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I know I’m dating myself, but I vividly remember returning to school, after a 10-week break, and writing an essay on what I did on my summer vacation.

My girls just wrapped up a week long Spring Break “staycation” where I was able to play catch up on some long overdue household projects, spend some quality time with my kids, and function in a sense of calm rather then chaos.Fortunately, sBo is on fire. My residential business is booming, my corporate speaking and seminars are in high demand and people come up to me in random places saying: “I know you, you’re that organizer!”However, with growth, comes an increased demand of time and energy. I’m not going to lie, I often don’t know how much more of either I have to spare.

When I speak to my corporate clients, I talk about the downside to multi-tasking, the importance of completing one task at a time, and not overcommitting.  Yet I look at my calendar (all color-coded of course) and feel my anxiety rising as I wonder how on earth I am going to get it all done.

Which brings me back to my original point “what I learned on my summer vacation” (or in this case, my kids’ Spring Break).

1.    Be Present. I learned that I am a calmer mother when I am not running a thousand miles an hour.  Prioritizing the 3 top things that are most important is better than trying to do 20 things at once.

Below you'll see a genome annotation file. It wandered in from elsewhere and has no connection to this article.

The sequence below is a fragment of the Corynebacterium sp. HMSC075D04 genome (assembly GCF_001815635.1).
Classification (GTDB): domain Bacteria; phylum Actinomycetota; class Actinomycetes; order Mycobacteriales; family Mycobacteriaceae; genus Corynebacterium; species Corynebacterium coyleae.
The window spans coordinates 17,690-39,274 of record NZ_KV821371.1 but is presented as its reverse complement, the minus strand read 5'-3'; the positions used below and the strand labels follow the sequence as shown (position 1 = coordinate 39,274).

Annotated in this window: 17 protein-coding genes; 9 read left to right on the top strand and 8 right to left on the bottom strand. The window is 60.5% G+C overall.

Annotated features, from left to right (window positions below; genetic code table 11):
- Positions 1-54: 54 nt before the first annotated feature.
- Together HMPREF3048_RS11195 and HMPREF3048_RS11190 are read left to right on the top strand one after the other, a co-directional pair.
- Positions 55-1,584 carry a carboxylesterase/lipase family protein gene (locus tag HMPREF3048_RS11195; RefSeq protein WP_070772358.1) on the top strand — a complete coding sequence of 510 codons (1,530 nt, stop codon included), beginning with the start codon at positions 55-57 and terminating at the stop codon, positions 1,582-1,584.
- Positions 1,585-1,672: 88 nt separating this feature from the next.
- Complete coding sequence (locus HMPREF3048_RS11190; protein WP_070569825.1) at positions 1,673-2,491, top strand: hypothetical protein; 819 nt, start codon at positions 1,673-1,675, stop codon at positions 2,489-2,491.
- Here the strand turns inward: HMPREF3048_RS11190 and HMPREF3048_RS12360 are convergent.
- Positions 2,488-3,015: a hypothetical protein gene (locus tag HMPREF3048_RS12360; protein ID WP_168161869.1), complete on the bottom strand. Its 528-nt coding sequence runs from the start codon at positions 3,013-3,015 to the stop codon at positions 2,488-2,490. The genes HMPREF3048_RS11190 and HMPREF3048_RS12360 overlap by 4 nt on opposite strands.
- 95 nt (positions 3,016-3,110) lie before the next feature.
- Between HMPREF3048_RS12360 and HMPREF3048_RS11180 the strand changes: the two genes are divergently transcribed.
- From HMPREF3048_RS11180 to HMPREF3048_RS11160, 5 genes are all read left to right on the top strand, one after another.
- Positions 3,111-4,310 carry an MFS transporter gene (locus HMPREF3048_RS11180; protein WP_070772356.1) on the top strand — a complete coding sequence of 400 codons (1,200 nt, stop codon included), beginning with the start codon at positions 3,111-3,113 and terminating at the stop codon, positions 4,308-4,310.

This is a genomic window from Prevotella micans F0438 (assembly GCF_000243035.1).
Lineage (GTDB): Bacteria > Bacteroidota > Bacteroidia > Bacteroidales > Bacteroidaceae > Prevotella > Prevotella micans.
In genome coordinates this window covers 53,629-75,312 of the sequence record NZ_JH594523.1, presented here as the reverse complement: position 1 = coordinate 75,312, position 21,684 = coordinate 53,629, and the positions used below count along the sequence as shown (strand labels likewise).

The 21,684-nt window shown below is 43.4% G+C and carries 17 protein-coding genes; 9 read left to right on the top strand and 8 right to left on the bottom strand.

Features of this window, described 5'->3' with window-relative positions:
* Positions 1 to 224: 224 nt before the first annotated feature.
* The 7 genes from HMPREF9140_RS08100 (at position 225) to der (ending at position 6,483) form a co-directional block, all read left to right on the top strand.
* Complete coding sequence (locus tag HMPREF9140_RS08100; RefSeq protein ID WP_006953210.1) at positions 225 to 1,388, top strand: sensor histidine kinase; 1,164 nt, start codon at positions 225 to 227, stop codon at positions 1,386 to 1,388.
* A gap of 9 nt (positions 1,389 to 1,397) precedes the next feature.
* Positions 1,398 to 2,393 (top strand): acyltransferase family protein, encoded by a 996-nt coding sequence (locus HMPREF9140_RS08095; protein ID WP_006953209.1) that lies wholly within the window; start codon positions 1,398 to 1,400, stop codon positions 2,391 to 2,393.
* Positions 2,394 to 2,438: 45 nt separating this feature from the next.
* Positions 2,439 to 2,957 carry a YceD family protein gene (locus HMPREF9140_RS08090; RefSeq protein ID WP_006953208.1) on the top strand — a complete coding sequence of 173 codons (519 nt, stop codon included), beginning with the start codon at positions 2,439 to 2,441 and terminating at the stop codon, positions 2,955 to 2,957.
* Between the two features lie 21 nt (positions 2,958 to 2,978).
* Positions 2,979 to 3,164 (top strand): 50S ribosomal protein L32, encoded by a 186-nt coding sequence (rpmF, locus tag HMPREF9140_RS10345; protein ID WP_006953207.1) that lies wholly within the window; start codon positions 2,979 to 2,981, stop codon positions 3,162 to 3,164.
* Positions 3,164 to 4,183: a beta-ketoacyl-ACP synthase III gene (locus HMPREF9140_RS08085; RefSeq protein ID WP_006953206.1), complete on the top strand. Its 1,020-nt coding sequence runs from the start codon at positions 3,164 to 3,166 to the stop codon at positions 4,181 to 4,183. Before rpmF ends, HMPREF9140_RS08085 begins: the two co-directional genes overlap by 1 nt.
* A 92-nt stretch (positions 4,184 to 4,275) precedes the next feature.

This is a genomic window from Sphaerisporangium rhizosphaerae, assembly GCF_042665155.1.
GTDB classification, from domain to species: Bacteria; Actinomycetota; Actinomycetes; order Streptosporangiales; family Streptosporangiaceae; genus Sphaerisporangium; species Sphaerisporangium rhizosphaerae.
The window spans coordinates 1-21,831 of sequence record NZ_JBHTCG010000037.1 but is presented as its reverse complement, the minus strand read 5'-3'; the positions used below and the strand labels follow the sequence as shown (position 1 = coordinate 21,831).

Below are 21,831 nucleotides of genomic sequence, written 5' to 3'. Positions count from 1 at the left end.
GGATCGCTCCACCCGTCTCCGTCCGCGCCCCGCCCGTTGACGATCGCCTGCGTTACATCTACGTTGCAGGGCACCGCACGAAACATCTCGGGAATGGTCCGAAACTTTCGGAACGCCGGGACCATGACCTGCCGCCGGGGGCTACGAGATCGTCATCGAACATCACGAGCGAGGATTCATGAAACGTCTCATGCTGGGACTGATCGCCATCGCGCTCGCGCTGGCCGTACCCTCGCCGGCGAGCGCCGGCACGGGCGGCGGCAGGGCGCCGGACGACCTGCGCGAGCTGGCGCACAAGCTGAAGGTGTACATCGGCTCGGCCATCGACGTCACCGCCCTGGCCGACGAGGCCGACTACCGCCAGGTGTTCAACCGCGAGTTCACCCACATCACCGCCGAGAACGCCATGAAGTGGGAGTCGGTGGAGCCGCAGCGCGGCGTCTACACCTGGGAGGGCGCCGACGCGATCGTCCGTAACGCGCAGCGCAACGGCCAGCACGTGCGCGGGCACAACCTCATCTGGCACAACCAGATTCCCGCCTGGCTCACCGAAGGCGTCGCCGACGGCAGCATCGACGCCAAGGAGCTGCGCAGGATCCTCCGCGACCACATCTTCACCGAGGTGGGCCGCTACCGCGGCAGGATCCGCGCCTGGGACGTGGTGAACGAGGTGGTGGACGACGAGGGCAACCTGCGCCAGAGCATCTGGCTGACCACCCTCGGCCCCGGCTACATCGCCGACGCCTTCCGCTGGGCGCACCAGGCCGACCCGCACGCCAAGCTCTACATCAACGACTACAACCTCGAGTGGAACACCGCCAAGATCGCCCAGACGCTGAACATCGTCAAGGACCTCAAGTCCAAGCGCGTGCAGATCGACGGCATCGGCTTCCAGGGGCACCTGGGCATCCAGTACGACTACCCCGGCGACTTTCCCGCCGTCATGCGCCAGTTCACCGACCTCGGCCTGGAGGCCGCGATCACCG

2.    Be Honest. This is especially important as my business is growing. It’s ok to say “no” or “not right now”.  As much as I want to please everyone with a sense of urgency, there is only 1 of me (thank goodness!). I would rather be honest and explain to someone that I am overextended, rather then overcommit. If they are willing to wait, I can give them the one-on-one attention that I pride myself on; not to mention that I am calmer and more focused. In the long run, everyone wins.

3.    Be Proactive. The average person receives an average of 100 emails per day, and only 20 are truly relevant.  Instead of reacting every time your email refreshes, dedicate specific times during the day to check, respond, and most importantly, delete emails.  It is significantly more efficient as opposed to having your head buried in your phone all day (which my kids often accuse me of doing!).

Life is short; time is precious. Take time to organize your day. Knowing your limits allows you to function at your best.